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Local governments, not oil companies, failed to fight climate change by not providing adequate public transportation

Local governments, not oil companies, failed to fight climate change by not providing adequate public transportation
A Metro bus moves through traffic on Wilshire Boulevard west of downtown Los Angeles in 2013. (Los Angeles Times)

To the editor: If members of the Los Angeles City Council want to sue oil companies for the damage that climate change has caused, voters should file a lawsuit against the city and county for failing to give us meaningful, modern and useful public transportation alternatives. ("L.A. lawmakers look to sue big oil companies over climate change — and the costs that stem from it," Jan. 13)

Instead, they have put more and more vehicles on the roads in the form of buses, traffic-stimulating carpool lanes and other measures that further congest rather than eliminate traffic.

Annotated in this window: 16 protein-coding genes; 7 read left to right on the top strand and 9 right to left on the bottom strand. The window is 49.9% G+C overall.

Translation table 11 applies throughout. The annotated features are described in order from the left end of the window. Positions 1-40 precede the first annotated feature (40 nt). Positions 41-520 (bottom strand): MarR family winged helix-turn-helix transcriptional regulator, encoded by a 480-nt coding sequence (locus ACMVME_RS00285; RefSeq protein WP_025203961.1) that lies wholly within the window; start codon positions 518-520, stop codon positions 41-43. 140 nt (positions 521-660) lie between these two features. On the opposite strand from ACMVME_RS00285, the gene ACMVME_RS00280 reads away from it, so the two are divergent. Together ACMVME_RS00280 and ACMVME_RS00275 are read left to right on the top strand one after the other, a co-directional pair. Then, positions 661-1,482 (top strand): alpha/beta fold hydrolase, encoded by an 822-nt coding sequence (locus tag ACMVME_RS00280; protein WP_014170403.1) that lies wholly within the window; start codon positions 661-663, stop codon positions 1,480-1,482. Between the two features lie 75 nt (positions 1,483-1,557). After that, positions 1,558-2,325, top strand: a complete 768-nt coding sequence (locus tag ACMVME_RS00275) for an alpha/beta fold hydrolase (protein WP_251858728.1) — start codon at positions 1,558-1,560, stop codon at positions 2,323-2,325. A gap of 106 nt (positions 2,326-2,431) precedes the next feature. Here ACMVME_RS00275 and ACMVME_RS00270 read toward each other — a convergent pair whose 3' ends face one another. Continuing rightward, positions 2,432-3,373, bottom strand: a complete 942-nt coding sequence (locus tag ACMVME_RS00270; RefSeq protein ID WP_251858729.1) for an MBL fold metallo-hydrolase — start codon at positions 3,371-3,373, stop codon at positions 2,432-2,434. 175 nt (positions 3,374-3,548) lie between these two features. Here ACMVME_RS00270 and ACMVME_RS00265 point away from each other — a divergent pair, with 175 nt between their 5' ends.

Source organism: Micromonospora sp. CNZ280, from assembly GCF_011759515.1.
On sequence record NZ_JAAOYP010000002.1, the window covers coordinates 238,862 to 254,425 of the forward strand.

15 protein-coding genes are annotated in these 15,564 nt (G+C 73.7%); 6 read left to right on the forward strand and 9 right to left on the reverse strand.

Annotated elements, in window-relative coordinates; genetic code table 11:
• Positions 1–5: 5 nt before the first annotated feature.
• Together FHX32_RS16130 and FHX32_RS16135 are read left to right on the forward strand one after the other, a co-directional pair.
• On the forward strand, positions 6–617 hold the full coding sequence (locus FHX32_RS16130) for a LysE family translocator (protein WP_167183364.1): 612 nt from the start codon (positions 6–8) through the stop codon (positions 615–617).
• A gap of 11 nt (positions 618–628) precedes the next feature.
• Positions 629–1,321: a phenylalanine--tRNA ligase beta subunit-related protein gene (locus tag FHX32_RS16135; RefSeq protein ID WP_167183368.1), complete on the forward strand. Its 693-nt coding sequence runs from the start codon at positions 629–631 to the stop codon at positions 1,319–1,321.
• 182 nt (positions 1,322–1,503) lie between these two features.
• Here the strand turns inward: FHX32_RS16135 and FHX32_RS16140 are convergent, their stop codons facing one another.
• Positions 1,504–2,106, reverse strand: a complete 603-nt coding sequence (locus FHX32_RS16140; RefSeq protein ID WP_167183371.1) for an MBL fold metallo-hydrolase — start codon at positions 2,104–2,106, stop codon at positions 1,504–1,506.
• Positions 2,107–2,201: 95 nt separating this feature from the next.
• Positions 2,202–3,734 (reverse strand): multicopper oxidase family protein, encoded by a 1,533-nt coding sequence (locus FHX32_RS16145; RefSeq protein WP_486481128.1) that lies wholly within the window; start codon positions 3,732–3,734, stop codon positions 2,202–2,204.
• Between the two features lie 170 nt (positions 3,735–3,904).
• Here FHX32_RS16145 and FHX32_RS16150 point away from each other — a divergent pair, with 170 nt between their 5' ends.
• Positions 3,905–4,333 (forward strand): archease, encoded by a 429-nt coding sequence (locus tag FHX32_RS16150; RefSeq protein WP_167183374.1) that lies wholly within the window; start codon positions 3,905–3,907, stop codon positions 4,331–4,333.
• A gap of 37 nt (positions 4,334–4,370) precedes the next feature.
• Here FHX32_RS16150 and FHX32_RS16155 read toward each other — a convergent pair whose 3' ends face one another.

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If the city and the county would actually implement innovative ideas in these innovative times, rather than seeking to place blame on companies that have no vote or any other meaningful decision-making power to make change, it might be a blessing. But instead, they continue to just grandstand and seek to shift the blame to others for a situation they helped to create.

Martin Goldman, Tarzana

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To the editor: City Councilmen Mike Bonin and Paul Koretz are seeking compensation for costly infrastructure damages that are piling up due to climate change by calling for L.A. to take legal action against oil companies. Bravo to them and I wish them well in their efforts.

A Shell Oil Co. spokesman disagreed with that approach, saying: "Climate change should be addressed through sound government policy and cultural change." Yet laws and the legal system are very much a part of our culture, so pursuing redress in general, and low-carbon solutions in particular, through the courts sits comfortably within Americans' worldview.

Robert Haw, Altadena

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